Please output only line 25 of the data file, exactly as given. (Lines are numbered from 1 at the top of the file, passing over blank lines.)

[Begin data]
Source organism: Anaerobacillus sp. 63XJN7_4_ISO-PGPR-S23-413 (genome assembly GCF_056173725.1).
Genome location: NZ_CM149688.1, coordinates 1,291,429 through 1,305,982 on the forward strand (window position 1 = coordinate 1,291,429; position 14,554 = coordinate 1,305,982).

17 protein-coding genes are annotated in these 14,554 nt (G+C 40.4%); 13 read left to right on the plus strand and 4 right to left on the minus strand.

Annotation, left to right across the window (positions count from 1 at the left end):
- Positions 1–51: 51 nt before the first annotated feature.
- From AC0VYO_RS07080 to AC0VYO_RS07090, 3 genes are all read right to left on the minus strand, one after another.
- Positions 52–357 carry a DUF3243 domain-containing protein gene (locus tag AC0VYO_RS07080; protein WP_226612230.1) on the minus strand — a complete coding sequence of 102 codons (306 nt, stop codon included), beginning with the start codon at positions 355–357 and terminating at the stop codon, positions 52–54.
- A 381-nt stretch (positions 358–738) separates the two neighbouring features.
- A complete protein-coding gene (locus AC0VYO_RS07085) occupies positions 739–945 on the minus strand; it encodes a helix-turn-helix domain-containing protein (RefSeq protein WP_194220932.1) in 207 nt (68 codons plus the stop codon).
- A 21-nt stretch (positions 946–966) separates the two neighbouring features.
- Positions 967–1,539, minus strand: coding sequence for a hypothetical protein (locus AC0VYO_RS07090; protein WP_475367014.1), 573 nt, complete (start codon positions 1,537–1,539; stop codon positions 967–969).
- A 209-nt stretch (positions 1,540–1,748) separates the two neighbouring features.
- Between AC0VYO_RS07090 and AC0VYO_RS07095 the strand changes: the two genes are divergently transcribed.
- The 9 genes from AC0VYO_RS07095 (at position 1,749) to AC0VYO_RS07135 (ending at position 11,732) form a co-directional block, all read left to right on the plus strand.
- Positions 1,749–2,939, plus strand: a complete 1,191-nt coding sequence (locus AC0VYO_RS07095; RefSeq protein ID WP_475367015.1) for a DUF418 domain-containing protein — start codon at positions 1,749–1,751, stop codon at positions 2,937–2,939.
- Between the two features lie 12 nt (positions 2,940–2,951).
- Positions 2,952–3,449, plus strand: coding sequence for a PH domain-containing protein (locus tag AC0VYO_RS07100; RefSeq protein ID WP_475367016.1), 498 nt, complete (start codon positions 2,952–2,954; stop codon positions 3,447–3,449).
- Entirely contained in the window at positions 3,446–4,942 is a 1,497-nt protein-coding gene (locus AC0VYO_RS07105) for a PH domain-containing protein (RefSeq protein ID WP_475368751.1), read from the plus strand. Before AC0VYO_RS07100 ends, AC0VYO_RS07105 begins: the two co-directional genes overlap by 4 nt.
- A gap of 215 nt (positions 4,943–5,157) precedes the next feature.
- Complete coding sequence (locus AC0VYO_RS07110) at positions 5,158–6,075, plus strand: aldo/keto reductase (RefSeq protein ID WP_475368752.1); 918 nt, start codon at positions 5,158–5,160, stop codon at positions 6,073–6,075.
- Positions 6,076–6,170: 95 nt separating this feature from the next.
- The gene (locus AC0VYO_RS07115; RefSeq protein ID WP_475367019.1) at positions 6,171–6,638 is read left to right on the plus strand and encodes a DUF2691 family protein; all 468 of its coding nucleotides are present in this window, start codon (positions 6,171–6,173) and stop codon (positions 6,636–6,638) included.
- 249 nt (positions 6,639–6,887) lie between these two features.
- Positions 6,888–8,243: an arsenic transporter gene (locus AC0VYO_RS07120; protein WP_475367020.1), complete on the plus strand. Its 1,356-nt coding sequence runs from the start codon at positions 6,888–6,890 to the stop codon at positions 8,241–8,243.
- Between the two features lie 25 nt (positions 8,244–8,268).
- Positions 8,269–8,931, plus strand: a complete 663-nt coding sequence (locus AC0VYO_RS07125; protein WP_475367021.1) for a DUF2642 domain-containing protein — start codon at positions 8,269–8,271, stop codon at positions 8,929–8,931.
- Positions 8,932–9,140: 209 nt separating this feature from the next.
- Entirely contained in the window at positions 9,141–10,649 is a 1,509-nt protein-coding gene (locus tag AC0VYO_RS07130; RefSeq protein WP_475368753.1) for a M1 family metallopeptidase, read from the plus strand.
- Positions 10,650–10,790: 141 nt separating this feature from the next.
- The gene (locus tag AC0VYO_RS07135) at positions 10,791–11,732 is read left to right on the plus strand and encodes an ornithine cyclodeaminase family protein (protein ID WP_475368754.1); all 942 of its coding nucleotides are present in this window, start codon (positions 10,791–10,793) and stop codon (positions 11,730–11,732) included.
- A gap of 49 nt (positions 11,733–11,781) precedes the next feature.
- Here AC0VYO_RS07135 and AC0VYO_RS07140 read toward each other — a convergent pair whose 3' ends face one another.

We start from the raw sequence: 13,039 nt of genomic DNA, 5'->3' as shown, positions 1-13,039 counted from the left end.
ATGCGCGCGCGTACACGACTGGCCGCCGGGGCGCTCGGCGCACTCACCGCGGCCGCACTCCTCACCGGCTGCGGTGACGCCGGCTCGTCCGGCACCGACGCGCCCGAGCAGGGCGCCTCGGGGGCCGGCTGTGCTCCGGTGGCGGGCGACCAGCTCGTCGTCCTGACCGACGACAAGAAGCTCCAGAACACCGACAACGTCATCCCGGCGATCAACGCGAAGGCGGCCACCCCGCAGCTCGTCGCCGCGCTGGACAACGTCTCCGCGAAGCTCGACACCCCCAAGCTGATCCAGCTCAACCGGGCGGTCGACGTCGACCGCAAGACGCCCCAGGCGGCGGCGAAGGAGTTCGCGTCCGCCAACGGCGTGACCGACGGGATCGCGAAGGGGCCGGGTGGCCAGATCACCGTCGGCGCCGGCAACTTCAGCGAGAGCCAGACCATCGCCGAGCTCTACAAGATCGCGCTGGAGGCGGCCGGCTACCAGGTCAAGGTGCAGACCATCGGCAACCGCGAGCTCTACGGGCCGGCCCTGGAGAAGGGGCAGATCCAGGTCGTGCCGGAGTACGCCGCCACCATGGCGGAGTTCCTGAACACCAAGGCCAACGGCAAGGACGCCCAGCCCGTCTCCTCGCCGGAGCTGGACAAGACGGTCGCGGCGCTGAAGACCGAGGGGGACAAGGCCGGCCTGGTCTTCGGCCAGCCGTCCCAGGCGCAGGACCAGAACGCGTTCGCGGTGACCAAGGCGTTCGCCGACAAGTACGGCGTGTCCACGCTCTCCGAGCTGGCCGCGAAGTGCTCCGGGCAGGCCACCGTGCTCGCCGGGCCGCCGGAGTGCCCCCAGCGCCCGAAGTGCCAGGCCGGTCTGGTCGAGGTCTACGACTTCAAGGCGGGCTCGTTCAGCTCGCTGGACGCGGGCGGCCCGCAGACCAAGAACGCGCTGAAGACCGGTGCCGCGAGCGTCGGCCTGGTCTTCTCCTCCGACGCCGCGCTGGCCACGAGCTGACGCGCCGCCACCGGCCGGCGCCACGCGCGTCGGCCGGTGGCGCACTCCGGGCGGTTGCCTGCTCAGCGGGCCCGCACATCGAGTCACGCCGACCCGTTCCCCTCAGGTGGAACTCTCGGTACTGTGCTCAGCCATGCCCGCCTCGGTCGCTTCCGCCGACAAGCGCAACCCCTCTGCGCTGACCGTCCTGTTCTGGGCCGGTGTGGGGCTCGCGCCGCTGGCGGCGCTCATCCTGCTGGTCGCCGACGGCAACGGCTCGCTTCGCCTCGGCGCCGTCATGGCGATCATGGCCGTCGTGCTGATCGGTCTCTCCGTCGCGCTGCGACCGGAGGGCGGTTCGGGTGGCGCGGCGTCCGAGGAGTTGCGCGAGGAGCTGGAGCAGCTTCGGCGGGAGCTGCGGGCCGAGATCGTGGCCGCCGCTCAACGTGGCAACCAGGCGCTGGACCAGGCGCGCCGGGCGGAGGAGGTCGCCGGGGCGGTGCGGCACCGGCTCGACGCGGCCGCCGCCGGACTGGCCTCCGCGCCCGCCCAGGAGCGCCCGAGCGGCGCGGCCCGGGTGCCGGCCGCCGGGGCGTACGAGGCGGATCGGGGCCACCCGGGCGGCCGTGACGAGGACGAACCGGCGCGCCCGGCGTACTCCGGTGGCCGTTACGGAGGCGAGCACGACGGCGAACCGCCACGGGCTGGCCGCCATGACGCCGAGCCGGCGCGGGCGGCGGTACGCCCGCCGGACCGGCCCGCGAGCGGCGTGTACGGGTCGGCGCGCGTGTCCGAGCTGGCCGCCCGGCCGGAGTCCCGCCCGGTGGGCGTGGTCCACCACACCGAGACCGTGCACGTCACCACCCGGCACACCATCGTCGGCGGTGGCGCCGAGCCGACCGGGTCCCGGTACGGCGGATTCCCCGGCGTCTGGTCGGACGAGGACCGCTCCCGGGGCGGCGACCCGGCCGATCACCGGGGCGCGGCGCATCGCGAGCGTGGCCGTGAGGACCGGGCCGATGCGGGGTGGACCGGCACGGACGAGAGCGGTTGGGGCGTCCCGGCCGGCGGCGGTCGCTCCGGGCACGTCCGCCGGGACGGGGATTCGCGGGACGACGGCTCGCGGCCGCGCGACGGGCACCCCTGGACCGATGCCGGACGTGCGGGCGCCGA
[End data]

- Between the two features lie 25 nt (positions 8,244–8,268).